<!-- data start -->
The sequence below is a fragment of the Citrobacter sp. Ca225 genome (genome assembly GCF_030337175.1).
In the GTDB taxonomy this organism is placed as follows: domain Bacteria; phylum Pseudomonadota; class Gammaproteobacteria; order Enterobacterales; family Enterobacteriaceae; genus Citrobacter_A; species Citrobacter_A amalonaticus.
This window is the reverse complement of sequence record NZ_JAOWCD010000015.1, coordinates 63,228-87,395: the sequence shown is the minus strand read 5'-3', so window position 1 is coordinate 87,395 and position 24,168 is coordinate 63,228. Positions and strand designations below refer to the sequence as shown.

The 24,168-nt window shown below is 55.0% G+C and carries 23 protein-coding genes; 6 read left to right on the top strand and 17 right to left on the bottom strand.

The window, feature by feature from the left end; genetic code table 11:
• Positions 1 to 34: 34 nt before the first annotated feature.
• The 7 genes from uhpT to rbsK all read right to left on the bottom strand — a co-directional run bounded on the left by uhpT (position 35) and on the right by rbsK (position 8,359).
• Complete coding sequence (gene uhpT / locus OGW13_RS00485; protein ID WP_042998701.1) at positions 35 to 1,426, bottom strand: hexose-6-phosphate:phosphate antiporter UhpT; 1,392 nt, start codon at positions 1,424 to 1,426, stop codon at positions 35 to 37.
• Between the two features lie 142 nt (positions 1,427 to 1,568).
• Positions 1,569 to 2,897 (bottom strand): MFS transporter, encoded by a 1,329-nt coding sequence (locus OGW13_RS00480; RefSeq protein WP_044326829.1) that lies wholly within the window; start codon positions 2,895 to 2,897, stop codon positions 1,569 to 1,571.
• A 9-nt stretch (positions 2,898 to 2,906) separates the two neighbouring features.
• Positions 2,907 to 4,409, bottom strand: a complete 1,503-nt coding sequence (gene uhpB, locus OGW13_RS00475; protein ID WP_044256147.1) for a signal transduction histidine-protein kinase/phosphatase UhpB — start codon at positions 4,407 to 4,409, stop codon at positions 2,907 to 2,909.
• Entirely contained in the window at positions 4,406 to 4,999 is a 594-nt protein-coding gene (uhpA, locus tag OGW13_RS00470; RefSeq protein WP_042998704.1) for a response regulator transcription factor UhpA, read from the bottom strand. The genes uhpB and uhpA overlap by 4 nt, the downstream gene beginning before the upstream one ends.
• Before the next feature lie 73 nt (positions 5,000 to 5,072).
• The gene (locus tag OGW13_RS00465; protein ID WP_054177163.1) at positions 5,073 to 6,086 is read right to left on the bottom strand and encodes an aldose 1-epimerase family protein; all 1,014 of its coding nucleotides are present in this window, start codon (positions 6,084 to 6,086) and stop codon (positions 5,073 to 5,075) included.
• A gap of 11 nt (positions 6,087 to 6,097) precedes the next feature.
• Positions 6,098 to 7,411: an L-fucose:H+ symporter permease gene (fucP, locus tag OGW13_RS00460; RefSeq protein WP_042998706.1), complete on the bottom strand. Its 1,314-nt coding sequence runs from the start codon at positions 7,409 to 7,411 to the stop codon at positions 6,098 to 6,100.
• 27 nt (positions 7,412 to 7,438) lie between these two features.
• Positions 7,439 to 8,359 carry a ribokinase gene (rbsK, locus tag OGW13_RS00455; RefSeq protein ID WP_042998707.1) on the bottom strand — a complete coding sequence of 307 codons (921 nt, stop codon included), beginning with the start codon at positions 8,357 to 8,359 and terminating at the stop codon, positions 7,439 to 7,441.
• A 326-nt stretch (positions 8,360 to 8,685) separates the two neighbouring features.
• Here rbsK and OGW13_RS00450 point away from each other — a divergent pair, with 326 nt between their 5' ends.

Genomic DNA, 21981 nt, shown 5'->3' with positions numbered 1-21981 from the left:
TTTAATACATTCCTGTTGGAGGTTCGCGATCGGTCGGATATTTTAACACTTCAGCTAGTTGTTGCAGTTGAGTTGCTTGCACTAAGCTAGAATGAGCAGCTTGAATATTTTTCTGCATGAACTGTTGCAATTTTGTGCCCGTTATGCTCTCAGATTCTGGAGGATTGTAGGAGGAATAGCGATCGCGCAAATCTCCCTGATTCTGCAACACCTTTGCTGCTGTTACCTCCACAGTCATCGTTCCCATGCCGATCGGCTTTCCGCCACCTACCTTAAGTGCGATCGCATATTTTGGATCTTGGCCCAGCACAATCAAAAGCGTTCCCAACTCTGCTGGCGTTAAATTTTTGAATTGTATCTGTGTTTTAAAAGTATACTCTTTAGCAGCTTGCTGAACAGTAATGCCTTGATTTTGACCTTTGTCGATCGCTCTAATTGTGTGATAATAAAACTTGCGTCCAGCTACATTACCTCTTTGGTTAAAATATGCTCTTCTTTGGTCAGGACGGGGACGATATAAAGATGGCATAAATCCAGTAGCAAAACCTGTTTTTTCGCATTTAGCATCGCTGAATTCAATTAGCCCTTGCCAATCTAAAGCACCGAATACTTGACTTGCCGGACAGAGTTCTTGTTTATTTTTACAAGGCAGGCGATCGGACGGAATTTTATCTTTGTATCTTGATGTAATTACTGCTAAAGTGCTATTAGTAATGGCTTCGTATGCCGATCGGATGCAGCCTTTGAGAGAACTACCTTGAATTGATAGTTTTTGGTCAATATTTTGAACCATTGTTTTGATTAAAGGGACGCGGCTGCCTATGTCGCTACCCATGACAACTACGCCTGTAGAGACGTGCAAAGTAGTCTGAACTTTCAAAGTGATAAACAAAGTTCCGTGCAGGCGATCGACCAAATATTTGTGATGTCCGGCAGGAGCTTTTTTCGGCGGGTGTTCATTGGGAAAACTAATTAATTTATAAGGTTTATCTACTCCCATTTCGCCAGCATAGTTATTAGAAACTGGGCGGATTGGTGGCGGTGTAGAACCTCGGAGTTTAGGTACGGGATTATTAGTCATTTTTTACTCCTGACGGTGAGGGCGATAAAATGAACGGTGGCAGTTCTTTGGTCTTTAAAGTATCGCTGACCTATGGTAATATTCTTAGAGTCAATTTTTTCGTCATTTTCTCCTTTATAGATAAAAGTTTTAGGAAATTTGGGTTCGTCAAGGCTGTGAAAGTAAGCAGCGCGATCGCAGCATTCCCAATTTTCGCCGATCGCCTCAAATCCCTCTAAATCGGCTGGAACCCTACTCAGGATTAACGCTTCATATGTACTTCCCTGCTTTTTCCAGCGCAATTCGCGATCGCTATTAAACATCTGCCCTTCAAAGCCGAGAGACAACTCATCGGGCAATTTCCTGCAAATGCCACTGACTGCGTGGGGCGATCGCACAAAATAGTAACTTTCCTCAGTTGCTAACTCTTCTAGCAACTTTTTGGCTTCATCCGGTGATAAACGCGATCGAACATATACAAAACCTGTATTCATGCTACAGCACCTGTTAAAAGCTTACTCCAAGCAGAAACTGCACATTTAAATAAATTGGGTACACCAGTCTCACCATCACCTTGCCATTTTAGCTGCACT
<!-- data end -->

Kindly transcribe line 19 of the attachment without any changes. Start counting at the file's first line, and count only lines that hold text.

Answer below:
• Positions 7,439 to 8,359 carry a ribokinase gene (rbsK, locus tag OGW13_RS00455; RefSeq protein ID WP_042998707.1) on the bottom strand — a complete coding sequence of 307 codons (921 nt, stop codon included), beginning with the start codon at positions 8,357 to 8,359 and terminating at the stop codon, positions 7,439 to 7,441.